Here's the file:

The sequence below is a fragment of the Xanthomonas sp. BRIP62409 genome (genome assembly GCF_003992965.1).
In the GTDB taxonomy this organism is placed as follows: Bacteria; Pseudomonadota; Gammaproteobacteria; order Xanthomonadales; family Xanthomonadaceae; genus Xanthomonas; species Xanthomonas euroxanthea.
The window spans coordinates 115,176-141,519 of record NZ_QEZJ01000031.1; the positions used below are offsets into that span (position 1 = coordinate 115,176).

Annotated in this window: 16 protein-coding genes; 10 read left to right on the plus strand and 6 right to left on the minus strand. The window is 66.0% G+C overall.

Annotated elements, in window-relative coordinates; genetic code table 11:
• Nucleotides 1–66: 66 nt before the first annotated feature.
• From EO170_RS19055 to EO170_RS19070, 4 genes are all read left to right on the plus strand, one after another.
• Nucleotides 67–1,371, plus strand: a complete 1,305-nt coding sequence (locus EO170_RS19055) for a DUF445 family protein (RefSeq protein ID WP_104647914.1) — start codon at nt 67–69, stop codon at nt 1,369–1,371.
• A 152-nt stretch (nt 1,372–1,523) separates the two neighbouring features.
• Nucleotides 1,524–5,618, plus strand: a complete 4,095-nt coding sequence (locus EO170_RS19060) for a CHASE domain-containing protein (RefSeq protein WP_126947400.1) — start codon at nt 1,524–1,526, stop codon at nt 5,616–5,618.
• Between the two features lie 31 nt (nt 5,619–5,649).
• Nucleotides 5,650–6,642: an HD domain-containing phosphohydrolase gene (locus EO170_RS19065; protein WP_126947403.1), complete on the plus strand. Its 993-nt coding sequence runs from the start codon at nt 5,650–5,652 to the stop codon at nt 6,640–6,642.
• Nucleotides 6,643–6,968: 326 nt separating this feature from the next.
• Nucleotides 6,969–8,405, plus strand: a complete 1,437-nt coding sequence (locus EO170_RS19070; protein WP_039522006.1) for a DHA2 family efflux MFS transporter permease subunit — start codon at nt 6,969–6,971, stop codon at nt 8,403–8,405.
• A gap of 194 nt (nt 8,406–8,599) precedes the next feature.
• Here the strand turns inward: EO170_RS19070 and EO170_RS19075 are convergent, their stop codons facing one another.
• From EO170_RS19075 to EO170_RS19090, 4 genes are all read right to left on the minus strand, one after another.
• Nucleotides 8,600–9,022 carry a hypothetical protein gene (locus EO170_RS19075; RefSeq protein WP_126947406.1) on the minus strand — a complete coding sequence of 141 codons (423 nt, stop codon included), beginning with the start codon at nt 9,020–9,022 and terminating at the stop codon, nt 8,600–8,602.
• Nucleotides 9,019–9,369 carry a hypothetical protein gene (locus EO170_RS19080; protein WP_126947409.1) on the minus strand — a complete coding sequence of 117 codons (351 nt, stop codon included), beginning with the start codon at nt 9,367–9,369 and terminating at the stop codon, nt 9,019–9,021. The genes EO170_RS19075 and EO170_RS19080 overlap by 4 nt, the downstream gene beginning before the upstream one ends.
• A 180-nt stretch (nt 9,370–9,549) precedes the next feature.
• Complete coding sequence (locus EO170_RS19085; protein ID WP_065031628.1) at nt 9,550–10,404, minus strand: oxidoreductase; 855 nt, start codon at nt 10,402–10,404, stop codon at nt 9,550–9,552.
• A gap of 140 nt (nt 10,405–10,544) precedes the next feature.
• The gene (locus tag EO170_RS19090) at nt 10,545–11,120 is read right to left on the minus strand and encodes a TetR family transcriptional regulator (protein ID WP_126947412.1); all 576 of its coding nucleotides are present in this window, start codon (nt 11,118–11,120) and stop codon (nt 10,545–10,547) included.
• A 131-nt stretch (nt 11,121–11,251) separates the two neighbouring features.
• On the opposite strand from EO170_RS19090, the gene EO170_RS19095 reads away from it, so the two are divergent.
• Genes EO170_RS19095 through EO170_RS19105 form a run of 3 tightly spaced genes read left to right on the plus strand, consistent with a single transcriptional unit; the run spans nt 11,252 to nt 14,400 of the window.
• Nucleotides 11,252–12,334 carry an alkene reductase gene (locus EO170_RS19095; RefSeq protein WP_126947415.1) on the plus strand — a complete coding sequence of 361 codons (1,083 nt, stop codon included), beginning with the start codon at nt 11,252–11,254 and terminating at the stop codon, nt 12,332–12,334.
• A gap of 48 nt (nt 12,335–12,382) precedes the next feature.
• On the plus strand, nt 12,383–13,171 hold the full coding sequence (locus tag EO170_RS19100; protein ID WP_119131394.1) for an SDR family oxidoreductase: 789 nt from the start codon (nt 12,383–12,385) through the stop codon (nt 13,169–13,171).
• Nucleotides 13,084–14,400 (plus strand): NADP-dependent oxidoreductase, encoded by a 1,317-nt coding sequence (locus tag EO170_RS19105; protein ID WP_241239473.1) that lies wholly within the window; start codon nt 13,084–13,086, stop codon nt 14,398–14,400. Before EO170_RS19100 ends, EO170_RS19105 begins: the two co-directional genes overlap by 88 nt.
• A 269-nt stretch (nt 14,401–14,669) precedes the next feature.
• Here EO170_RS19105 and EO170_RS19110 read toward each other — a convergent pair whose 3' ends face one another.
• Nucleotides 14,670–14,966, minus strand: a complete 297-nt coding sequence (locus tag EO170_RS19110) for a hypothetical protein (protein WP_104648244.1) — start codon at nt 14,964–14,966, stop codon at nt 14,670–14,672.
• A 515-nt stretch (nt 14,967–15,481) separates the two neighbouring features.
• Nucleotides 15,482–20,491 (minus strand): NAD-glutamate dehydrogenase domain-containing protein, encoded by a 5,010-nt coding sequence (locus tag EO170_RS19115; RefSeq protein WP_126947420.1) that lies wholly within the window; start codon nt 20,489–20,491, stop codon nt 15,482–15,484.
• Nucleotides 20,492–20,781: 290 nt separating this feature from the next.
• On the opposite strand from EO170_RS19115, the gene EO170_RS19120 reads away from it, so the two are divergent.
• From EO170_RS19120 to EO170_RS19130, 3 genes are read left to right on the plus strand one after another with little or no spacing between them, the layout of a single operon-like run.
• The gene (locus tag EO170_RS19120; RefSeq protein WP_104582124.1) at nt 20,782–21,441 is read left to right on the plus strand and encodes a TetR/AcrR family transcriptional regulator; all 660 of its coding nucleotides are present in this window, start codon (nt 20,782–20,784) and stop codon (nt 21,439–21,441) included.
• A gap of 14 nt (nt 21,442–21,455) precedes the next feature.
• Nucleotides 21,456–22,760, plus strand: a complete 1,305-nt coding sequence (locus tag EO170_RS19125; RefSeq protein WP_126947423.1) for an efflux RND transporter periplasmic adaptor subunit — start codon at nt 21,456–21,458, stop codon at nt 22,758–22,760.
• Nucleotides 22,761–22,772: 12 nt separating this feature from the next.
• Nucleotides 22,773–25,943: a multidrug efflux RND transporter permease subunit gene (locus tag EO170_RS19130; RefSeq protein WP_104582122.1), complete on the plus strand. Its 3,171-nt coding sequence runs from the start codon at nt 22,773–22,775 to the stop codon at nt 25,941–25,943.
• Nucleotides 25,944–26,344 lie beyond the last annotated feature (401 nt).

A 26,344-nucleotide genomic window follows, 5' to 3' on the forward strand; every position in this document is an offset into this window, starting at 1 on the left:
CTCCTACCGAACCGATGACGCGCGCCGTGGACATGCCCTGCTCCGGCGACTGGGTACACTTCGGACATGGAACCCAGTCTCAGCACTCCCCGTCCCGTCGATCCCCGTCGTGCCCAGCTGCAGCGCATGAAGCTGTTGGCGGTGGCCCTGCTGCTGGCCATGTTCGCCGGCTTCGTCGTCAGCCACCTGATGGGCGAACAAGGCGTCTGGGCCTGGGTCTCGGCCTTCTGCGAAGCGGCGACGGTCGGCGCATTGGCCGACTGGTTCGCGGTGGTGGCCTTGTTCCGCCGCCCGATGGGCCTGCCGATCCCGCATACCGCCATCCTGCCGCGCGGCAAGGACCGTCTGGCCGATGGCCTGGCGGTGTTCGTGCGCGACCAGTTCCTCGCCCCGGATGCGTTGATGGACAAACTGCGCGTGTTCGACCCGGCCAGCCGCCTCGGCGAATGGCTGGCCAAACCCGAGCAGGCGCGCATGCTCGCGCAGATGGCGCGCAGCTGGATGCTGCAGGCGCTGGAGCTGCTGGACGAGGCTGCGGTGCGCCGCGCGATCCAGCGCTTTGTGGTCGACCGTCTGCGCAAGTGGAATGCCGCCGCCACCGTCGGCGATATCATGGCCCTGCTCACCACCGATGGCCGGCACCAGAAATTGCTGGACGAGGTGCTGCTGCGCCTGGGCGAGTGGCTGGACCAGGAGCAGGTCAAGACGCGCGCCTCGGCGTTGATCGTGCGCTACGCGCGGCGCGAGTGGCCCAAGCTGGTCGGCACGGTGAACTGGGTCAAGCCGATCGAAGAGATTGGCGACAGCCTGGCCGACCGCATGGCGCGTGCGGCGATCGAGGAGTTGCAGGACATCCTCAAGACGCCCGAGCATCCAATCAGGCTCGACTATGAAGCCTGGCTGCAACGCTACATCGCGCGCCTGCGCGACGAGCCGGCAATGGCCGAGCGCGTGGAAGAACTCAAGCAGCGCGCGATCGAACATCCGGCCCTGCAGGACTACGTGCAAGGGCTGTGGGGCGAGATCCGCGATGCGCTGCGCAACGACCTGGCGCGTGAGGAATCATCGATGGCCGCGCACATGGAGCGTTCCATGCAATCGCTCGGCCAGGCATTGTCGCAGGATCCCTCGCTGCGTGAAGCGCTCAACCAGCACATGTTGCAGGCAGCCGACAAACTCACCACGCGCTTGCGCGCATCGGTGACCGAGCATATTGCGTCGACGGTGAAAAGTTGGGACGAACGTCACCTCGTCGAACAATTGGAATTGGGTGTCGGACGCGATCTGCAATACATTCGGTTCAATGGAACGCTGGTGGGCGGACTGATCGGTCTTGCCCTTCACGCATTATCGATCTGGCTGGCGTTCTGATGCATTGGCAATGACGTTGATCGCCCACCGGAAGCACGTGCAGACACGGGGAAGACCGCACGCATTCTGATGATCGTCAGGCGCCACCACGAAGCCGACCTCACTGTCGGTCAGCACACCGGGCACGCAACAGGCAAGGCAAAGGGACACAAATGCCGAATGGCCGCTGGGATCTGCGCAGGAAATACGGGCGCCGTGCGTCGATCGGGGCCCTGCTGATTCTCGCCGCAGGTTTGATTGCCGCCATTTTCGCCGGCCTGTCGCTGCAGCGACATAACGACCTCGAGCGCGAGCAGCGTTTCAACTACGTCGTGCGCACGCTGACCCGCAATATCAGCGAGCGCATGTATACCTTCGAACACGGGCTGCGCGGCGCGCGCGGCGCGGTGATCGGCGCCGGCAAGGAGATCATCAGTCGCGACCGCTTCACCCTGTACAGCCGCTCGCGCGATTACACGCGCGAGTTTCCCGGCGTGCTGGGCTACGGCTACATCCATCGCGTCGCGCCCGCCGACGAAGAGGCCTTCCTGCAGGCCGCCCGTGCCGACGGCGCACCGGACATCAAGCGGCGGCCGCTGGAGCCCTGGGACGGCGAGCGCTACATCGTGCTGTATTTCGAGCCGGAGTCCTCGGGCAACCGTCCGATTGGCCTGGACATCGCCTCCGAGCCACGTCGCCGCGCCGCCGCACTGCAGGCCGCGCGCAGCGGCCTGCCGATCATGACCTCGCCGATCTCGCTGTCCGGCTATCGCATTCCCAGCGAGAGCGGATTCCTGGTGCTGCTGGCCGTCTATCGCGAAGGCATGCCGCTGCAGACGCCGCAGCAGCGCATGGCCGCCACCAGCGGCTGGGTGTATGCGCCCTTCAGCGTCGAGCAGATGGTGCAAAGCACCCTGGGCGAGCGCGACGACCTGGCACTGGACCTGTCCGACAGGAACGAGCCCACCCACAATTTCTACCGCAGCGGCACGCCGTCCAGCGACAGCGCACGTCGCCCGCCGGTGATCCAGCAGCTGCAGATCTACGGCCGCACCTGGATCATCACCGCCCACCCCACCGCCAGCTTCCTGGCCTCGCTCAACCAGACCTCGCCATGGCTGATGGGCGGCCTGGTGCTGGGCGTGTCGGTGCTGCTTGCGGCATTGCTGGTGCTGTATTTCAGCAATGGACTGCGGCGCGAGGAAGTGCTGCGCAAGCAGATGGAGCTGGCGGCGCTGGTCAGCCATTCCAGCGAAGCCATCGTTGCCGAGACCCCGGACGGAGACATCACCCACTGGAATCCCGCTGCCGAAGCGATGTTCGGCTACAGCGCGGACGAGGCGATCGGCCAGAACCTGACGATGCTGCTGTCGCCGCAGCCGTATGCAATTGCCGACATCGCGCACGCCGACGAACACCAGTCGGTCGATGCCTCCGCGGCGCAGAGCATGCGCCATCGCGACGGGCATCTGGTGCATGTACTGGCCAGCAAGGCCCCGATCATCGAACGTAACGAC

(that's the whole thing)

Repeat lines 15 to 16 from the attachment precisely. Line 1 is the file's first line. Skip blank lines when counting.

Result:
• A gap of 194 nt (nt 8,406–8,599) precedes the next feature.
• Here the strand turns inward: EO170_RS19070 and EO170_RS19075 are convergent, their stop codons facing one another.